Sandra Bullock is adrift in space in Alfonso Cuaron's "Gravity."
By Barbara Vancheri Pittsburgh Post-Gazette
"Gravity" is a movie of elegant beauty and surprising emotional power.
See it once and you may be preoccupied with the heart-thumping action as Sandra Bullock tries not to panic and hyperventilate as she spins and ricochets through space.
See it twice (yes, a rare luxury) and you will be able to appreciate its themes of rebirth, of relinquishing real and tragic tethers, of conquering adversity and of repeating "I'm going to make it" and believing it.
"Gravity" stars Ms. Bullock as Dr. Ryan Stone, a medical engineer on her first shuttle mission who confesses she feels "like a Chihuahua being tumble dried." Her fellow astronauts include easygoing Matt Kowalski (George Clooney), the veteran commander who modestly quips, "You're the genius up here, I only drive the bus."
PG-13 for intense perilous sequences, some disturbing images and brief strong language..
They are on a routine assignment outside the shuttle when they're assaulted by a storm of space debris.
The shuttle is destroyed, Ryan is sent somersaulting through the inky abyss, Matt's favorite joke ("I have a bad feeling about this mission") seems like gallows humor, and the pair are left with a rapidly dwindling oxygen supply, no contact with Earth and perhaps no way to return home.
"Gravity" follows their fate for the next 90 minutes, presenting a world in which you never doubt for an instant that Matt is maneuvering by jet pack or Ms. Bullock weightless in the interior of a spacecraft where bolts, pens, licks of sparks or beads of tears float by.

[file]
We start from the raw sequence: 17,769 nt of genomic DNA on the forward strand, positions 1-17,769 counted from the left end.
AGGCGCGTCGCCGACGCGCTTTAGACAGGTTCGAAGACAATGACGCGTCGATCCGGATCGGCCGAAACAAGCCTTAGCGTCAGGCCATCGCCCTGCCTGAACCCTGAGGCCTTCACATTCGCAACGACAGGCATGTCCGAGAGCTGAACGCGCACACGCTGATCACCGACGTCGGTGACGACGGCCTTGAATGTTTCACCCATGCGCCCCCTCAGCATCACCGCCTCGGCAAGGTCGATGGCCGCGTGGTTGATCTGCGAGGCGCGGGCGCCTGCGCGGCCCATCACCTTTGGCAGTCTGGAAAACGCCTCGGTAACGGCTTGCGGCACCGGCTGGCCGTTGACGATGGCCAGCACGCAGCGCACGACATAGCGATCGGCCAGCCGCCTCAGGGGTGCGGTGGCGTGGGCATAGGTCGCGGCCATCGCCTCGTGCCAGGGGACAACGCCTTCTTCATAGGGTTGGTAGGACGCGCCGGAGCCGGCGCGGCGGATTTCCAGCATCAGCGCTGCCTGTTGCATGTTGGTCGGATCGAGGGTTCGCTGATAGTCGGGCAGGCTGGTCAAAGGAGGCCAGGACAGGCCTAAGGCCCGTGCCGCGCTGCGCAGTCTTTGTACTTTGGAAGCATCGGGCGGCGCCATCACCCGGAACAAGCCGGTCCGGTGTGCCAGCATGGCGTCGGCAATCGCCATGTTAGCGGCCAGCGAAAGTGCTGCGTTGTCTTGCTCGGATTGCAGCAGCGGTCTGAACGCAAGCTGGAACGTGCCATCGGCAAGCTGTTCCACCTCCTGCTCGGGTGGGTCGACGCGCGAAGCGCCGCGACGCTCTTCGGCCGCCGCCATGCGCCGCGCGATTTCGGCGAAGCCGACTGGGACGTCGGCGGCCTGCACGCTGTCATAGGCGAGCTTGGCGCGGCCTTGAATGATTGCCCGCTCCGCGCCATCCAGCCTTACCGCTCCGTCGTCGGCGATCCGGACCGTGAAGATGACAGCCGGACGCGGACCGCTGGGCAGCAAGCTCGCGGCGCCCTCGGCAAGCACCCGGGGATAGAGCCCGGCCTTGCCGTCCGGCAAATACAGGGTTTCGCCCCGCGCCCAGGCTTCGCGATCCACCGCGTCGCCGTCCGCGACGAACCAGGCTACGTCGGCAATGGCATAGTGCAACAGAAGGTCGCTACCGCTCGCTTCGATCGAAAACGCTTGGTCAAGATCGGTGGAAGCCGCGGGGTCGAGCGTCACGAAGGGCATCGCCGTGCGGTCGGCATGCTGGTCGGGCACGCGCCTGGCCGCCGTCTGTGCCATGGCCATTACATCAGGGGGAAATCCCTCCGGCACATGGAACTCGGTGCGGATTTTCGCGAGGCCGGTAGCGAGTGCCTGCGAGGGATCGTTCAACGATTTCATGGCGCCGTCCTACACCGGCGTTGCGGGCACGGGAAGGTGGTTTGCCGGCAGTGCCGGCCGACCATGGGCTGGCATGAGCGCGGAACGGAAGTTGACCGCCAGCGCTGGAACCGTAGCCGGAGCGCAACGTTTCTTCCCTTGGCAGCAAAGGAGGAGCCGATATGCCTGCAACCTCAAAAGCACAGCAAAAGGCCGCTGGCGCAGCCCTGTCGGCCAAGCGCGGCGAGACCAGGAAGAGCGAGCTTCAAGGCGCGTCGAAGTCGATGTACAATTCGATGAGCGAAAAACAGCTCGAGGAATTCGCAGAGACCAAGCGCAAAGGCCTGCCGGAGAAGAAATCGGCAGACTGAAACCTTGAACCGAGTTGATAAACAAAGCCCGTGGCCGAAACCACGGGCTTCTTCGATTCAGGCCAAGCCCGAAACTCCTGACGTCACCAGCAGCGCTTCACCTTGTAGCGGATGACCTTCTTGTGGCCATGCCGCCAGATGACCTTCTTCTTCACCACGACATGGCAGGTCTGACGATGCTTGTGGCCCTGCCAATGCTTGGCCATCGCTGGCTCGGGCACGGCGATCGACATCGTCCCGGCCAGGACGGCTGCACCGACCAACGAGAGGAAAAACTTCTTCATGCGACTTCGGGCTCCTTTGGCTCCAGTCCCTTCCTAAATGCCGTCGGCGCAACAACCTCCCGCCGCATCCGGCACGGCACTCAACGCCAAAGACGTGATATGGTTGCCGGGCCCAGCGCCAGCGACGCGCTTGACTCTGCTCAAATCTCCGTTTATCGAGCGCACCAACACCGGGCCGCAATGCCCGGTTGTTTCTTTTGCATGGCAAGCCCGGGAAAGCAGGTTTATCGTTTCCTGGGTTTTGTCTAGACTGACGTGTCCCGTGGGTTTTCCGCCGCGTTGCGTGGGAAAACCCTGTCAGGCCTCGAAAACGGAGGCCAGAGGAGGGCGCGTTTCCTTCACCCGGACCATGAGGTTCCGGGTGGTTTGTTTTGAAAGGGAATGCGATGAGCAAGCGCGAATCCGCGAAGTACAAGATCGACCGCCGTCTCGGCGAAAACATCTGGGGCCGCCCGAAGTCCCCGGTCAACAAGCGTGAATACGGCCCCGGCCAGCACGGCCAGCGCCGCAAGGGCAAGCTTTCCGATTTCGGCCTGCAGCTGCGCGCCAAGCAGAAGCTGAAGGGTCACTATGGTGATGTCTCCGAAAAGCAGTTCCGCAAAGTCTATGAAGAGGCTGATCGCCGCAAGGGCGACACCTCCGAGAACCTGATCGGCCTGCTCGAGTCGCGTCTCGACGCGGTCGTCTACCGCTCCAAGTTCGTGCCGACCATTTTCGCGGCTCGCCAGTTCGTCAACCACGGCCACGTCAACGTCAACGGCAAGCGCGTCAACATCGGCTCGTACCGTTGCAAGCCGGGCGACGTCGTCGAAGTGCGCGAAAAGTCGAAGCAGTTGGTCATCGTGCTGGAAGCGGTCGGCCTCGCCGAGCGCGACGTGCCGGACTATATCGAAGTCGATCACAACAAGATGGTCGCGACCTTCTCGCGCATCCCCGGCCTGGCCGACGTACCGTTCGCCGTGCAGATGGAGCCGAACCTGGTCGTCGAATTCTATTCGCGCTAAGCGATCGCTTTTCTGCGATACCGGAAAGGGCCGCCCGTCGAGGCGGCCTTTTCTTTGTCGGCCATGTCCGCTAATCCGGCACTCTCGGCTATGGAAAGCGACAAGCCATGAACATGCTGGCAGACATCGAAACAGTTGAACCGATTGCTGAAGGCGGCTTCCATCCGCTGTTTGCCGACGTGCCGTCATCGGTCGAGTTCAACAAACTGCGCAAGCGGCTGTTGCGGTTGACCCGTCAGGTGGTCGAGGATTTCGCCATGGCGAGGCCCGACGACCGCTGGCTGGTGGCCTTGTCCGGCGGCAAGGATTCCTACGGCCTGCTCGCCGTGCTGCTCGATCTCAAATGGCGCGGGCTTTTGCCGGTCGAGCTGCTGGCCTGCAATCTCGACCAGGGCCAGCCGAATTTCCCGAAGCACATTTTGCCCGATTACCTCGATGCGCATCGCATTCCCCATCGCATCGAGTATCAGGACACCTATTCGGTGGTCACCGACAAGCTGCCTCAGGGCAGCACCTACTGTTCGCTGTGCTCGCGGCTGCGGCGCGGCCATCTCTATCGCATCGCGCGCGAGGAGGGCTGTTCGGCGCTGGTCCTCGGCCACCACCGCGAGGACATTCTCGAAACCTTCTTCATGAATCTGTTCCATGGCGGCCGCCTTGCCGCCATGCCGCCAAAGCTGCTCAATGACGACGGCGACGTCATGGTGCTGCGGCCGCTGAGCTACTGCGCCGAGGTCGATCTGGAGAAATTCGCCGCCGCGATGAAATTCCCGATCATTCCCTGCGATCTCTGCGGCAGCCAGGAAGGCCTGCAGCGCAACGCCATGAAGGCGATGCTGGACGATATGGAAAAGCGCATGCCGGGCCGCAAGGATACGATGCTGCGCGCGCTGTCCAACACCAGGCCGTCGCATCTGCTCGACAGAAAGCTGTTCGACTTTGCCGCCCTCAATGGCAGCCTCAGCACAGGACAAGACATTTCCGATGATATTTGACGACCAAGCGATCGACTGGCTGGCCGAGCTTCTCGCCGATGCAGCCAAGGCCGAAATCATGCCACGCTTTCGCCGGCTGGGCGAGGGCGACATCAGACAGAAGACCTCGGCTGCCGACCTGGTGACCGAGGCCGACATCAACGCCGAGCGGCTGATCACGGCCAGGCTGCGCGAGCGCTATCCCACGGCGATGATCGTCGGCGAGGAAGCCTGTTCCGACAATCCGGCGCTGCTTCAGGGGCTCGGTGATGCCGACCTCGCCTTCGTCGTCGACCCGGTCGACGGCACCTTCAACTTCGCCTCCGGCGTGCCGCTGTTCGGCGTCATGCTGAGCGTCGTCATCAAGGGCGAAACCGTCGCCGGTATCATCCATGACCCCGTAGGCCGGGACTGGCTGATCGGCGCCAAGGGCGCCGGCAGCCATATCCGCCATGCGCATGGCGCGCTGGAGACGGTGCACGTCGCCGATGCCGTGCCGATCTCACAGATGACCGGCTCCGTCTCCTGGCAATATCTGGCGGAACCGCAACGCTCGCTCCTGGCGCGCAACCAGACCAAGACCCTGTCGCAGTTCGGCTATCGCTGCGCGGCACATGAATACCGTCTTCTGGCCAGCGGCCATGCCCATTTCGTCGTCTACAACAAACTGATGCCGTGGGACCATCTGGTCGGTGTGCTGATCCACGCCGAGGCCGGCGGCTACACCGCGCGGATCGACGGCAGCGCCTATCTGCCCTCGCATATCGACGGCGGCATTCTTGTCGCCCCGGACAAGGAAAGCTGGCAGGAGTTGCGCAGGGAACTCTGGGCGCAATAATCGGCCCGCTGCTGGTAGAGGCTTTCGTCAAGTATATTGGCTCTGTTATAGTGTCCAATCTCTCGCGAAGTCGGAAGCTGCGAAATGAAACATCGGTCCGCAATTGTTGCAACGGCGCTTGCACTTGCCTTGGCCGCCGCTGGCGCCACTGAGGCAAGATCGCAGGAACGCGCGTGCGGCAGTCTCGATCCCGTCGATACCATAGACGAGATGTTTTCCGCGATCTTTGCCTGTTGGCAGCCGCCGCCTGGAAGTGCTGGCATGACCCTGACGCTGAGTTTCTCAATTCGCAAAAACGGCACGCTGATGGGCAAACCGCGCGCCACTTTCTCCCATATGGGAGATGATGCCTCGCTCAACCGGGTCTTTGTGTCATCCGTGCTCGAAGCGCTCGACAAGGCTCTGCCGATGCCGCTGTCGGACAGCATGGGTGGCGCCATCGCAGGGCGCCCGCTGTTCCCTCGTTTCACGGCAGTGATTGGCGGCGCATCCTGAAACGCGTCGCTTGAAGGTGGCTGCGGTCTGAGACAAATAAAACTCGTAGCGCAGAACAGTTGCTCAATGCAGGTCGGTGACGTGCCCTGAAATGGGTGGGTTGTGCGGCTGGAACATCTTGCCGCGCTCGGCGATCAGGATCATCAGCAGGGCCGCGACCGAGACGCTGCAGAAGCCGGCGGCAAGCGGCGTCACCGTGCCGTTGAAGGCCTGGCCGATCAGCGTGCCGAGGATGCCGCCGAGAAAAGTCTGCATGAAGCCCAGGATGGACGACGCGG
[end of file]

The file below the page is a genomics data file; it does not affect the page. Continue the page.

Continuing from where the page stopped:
The technical wizardry, which relied on computer animation, computer-generated imagery and tools such as a 12-wire rig and elaborate "Light Box" that cast realistic illumination on the characters, is likely bound for Oscar glory.
It's not by accident that Mr. Clooney's character refers to "Mother Earth" or evidence of life or connection is unmistakable no matter the distance. The theme of rebirth is reinforced when Ms. Bullock is shown from the side, spinning slightly, her knees bent, as if a fetus floating in amniotic fluid and attached by umbilical cord.
In almost every way possible, physically, mentally and emotionally, this is a more challenging role than the actress' Oscar-winning turn as Leigh Anne Tuohy in "The Blind Side."
Alfonso Cuaron, who wrote the screenplay with his son, Jonas Cuaron, certainly cannot be pigeonholed when it comes to directing. His credits include "A Little Princess," "Great Expectations," "Y Tu Mama Tambien," "Harry Potter and the Prisoner of Azkaban" and "Children of Men."
This is a movie that demands the biggest screen possible, so try not to wait for its DVD or online arrival. It also makes the extra charge for the 3-D or IMAX worth it, although moviegoers prone to motion sickness might want to opt for 2-D.
The Earth has never looked more tranquil or beautiful, artistic swirls of blue and white with no rancorous divides when seen from above. The music by composer Steven Price is majestic and mood-setting, the bid for life unmistakable and the gravitational pull of the story undeniable.